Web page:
Ryo Saeba. A professional sweeper who works by the name of CityHunter -- one whose "duty" is to clean up the scum and dirt of the streets -- with unrivaled shooting, combat, and defense skills. Immense physical and perceptual ability is complemented by a healthy dose of 25 hours sexual readiness. Favorite pastimes range from chasing tail and hoarding lingerie to frequenting local red-light districts. Self-proclaimed "No.1 Pervert in Japan" (a.k.a. "Stud of Shinjuku" and "Mokkori Taisho"), his "tool" is also endowed with unbelievable ability. It has been known to penetrate bulletproof glass and to lift a 100-ton weight. (Unfortunately, you'll have to go to the manga to witness such heroics -- they've been "censored" in the anime for more "public" viewing.) Reputedly handles (beautiful) women as well (yeah, right) as with trademark Colt Python 357.
CityHunter is the tale of a lecherous sweeper with a heart of gold. Part of what makes the show so fun lies with its protagonist -- in Ryo, we find an archetypal strong handsome shounen manga hero with a split personality (quite something in this case, I must admit). Wildly swinging between serious (and quite often corny) melodramatic moments and streaks of irresponsibly hentai behavior, Ryo never fails to fascinate his audience (in part also due to the incredible voice acting of Akira Kamiya). In reality, however, the pervert tendencies are only a bluff for someone who is a deeply sensitive man. The lone survivor as a child of a plane crash that killed his parents in Central America, he was raised by a group of guerrillas. (This early experience is the reason behind Ryo's flying phobia, one of his few weaknesses.) Later retreating from the warfront to America, Ryo starts his line of work with several different partners. Eventually, however, he is forced to flee to Japan -- exactly why, this author isn't quite sure. First working solo, he later pairs up with Hideyuki Makimura, a former member of the police force; the two are like best friends (although we find out a little later that they fell in love with the same woman).
This is where CityHunter, both manga and anime, starts off. Makimura, however, is killed by a drug lord who has sent PCP-induced killers after the duo (for opposing their plans for expansion). Moved by Fate, in the name of love and justice, Ryo Saeba promptly dispatches a bullet in the asshole's head. (Bwahhaaahahahahahahah... excuse me, but... of course, in the name of love and justice) In any case, now that his partner rests in peace, Ryo turns to the task of taking care of Makimura's younger sister Kaori. Kaori eventually becomes Ryo's partner, taking over her brother's place and acting as a middleperson (and protective buffer) between the client (usually a beautiful girl) and Ryo (as always with his enthusiasm). Kaori's offensive arsenal ranges from boggy traps/fireworks/hand grenades (high miss ratio) to multiweight hammers weighing around 10 to 100^8 tons (high hit ratio). On occasion, she also produces a spike ball... so it isn't surprising that the sight of an upset Kaori is what terrifies Ryo most. ^o^; In spite of all their bickering, the two form a deep bond and faith in each other over the course of the show. But shy as they are, and with Ryo's constant hentai acting, they never come out and say the magic words.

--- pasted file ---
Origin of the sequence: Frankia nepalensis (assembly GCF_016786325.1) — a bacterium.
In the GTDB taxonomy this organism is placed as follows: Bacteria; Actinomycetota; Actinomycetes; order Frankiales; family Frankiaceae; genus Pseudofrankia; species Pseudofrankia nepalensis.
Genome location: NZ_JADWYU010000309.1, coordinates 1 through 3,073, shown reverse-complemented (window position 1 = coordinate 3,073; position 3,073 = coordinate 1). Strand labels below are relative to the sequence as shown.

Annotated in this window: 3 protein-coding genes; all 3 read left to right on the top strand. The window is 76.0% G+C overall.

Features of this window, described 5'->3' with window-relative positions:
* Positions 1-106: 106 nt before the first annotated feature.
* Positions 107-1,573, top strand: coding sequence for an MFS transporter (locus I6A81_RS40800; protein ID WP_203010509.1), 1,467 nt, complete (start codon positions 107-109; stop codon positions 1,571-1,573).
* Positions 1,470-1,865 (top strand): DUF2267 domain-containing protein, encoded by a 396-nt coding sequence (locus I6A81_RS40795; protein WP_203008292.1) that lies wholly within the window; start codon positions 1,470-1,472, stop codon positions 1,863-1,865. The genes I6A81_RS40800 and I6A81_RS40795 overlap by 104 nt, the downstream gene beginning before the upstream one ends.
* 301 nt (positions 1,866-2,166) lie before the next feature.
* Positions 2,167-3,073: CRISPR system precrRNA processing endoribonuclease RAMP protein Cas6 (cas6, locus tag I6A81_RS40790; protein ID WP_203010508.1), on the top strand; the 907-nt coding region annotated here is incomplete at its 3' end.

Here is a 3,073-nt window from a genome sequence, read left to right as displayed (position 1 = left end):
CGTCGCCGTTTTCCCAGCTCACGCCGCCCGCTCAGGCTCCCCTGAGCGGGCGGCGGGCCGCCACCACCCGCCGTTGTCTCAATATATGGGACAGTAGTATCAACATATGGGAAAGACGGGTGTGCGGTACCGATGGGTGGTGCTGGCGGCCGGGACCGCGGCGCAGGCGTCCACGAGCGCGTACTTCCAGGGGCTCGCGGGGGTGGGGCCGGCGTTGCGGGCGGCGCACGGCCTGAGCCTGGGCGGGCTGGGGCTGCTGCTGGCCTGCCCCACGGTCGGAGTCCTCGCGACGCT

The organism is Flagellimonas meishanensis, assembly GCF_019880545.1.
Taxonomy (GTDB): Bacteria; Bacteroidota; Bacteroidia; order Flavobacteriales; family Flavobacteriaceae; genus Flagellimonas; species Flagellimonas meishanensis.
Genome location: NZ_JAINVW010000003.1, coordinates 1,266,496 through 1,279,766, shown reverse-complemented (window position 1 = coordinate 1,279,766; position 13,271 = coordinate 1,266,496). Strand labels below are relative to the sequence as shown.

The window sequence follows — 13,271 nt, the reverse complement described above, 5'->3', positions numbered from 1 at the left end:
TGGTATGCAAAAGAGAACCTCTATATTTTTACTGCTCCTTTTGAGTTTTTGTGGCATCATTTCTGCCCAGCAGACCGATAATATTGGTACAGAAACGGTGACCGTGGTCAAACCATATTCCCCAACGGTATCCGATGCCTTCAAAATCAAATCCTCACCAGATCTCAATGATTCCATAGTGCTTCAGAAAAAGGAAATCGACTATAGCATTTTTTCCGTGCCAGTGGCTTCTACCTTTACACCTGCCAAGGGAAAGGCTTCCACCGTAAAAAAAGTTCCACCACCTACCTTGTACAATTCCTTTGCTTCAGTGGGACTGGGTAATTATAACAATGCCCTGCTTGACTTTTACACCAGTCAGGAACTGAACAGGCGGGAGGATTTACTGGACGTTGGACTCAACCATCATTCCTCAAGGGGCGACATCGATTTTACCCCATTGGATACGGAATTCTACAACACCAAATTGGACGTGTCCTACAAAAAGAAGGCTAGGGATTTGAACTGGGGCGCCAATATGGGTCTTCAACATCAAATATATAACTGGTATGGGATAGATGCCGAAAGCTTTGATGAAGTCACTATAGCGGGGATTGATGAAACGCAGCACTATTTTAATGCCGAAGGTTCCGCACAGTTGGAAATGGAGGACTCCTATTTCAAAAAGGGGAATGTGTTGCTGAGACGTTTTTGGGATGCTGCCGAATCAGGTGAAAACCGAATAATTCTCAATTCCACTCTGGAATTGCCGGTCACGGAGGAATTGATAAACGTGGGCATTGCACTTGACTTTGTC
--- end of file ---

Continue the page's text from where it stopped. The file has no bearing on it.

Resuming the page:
Tonight, we show the last two episodes of the CityHunter 2 series (1988-89), Farewell, Hard-Boiled City. Many fans have voted these two as the highlights of CityHunter anime. It's easy to see why, with a nuclear bomb planted in the middle of Tokyo. However, the real treat is not so much the action or humor, but the dramatic climax with the song "Get Wild" (an 80's J-Pop classic by the group Time Machine Network) howling in the background. CityHunter enjoyed a large following in the late 80's and early 90's and today has become a sort of pop-culture legend. Like another classic show, Lupin III, it is both nostalgic and yet utterly modern. Depicting a romantic view of the inorganic neon nightlife and sprawl of the city with its cathedral-like skyscrapers and "asphalt" moons, CityHunter captures a lost sentiment of flickering human hopes in the chaotic urban landscape of the bubble that eventually bursts.
Further CityHunter notes:
- Tsukasa Hojo, the manga's creator, is also responsible for Cat's Eye, Komorebi no Moto de (Under the Dappled Shade), Rash, and several short stories. There is a character from the earlier Cat's Eye manga (Kaibara Shen) who also appears at the end of the CityHunter manga -- he plays the role of Ryo's missing father figure. The CityHunter manga is 35 volumes long; these still leave out some random CityHunter short stories that were written before the title started running in Jump magazine.
- CityHunter has spawned four TV series, two OVAs, and three movies. The third movie, Goodbye My Sweetheart, was released earlier this year in May. There are twelve CityHunter album CDs; many of these are now out of print, and it'll take some luck finding some of the older stuff. It's a pity, since this show has some of the best anime music (both vocals and BGM) out there.
- You'll hear this frequently in CityHunter: "Mokkori". It's
the sound of a groundhog poking its head above the ground; it's also a cute
way of referring to the similar "popping" of Ryo's "tool" to action.
Essentially, it means anything related to the lecherous workings of Ryo's
mind. For example:
Mokkori Taisho: Boner King
- If you want a job done, write "XYZ" on the bulletin board at the
main Shinjuku station. It's a calling signal for CityHunter. Prerequisites
to be a client:
2) payment in "ippatsu" (one time in bed), rather than in money...